39. I’ll gear this review to 2 types of people: current Zune owners who are considering an upgrade, and people trying to decide between a Zune and an iPod. (There are other players worth considering out there, like the Sony Walkman X, but I hope this gives you enough info to make an informed decision of the Zune vs players other than the iPod line as well.)

  40. I love the way you write and also the theme on your blog. Did you code this yourself or was it done by a professional? I’m very very impressed.

  41. Love all the opinions expressed here! How is everyone? Love how everyone expresses whatr they feel :)

  42. I love the way you write and also the theme on your blog. Did you code this yourself or was it done by a professional? I’m very very impressed.

  43. Neat blog layout! Very easy on the eyes.. i like the colors you picked out

  44. Nice!! Great Ifo. Great People. Great Blog. Thank you for all the great sharing that is being done here.

  45. Neat blog layout! Very easy on the eyes.. i like the colors you picked out

  46. This is the ideal blog for anybody who desires to know about this topic. You know so much its practically difficult to argue with you (not that I truly would want.!!!.HaHa)!!! You certainly put a brand new spin on a topic thats been published about for years. Wonderful things, just wonderful!

  47. Hey how are you doing? I just wanted to stop by and say that it’s been a pleasure reading your blog. I have bookmarked your website so that I can come back & read more in the future as well. plz do keep up the quality writing

  48. Love all the opinions expressed here! How is everyone? Love how everyone expresses whatr they feel :)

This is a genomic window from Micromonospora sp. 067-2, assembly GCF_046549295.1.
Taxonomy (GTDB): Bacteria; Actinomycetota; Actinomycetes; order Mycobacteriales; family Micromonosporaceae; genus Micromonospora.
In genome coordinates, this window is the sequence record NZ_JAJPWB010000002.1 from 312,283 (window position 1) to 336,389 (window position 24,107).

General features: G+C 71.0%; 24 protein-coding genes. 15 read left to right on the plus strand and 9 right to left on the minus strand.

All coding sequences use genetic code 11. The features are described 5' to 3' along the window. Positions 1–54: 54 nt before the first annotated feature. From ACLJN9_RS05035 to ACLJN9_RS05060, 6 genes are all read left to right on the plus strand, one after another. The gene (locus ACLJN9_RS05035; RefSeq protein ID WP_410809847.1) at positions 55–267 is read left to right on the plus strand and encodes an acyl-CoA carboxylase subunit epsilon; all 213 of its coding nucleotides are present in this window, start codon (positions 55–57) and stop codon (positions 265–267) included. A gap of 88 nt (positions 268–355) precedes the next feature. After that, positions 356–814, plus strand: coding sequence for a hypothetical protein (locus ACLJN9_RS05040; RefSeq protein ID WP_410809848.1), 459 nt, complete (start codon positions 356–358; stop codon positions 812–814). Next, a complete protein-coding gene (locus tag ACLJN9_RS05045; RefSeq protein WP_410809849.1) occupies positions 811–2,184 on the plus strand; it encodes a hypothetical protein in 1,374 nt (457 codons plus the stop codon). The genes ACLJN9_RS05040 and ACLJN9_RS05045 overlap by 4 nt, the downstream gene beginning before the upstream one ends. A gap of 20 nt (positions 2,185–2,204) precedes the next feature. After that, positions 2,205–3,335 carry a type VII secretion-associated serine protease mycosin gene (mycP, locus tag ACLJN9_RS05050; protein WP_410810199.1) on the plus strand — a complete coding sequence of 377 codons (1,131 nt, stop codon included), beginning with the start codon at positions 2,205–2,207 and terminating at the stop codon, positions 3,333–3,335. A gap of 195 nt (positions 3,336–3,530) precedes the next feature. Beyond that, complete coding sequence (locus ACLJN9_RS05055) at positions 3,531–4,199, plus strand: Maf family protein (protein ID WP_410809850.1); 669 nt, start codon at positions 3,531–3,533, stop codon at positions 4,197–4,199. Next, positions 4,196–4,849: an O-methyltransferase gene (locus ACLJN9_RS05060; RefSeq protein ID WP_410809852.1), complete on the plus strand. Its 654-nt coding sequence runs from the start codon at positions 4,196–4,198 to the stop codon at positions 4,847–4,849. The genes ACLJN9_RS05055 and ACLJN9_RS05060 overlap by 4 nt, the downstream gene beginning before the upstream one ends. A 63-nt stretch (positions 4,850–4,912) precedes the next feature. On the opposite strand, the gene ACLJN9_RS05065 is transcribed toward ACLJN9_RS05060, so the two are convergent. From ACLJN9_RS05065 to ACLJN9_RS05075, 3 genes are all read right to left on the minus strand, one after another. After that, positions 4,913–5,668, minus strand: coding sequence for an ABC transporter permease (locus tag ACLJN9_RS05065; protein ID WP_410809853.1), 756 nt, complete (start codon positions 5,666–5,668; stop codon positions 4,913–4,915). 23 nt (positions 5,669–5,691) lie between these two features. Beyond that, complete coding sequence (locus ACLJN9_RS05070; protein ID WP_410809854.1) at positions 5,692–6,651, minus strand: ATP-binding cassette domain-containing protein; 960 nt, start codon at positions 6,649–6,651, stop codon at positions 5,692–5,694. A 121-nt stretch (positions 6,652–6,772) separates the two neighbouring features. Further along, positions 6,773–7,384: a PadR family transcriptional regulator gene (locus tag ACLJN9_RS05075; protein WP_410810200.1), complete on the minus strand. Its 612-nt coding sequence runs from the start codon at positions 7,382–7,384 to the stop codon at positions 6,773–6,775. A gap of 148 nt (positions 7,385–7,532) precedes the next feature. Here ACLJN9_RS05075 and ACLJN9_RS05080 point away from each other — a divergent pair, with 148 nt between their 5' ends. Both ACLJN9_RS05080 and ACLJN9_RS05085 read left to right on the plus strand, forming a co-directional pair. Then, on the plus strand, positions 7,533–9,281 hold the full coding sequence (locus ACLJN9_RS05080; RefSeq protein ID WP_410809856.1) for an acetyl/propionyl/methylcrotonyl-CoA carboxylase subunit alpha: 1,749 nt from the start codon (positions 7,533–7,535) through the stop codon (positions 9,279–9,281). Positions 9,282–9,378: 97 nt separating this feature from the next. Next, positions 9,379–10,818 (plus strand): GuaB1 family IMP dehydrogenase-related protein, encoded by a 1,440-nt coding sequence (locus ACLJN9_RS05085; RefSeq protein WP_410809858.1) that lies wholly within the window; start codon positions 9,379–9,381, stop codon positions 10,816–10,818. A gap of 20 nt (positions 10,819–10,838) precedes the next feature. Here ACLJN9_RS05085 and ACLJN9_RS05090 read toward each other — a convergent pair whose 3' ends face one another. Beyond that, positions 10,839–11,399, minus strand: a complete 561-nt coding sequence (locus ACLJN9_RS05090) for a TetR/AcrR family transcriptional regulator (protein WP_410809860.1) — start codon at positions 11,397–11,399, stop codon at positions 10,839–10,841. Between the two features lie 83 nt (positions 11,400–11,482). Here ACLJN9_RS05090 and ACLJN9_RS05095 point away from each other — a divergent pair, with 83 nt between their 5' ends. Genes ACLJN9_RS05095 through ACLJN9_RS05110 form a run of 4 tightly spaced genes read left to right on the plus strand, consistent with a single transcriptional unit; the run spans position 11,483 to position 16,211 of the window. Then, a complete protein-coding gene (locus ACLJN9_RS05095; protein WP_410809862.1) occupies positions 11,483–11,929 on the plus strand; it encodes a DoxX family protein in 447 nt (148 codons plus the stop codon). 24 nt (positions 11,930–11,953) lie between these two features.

49. I would like to start my own blog one day. This was a really nice blog that you made here. Keep up the success 😛

  50. I have found your site on the first page of google. Congratulations :)

  51. I adore th is blog- it is the only one I v isit on the ordinary bas is. Your efforts and opinions (favorite or otherw ise) are all appreciated. Thanks.

  52. Are you interested by content exchange? I had few similar blogs but I closed them. Income was low.

  53. Took me time to examine all of the comments, however I in fact enjoyed the editorial. It proved being in actuality cooperative to me and I am optimistic to every one of the commenters here! It’s commonly pleasant whenever you can not just be informed, but in addition entertained! I am optimistic you had pleasing writing this write-up.

  54. Thanks for communicating your thoughts and experiences so we can learn from them. They were so nicely put. Please continue with the piece you do as it is honestly enjoyed.

  55. Great wordpress blog here.. It’s hard to find quality writing like yours these days. I really appreciate people like you! take care and see you soon

Your Comment

Email (will not be published)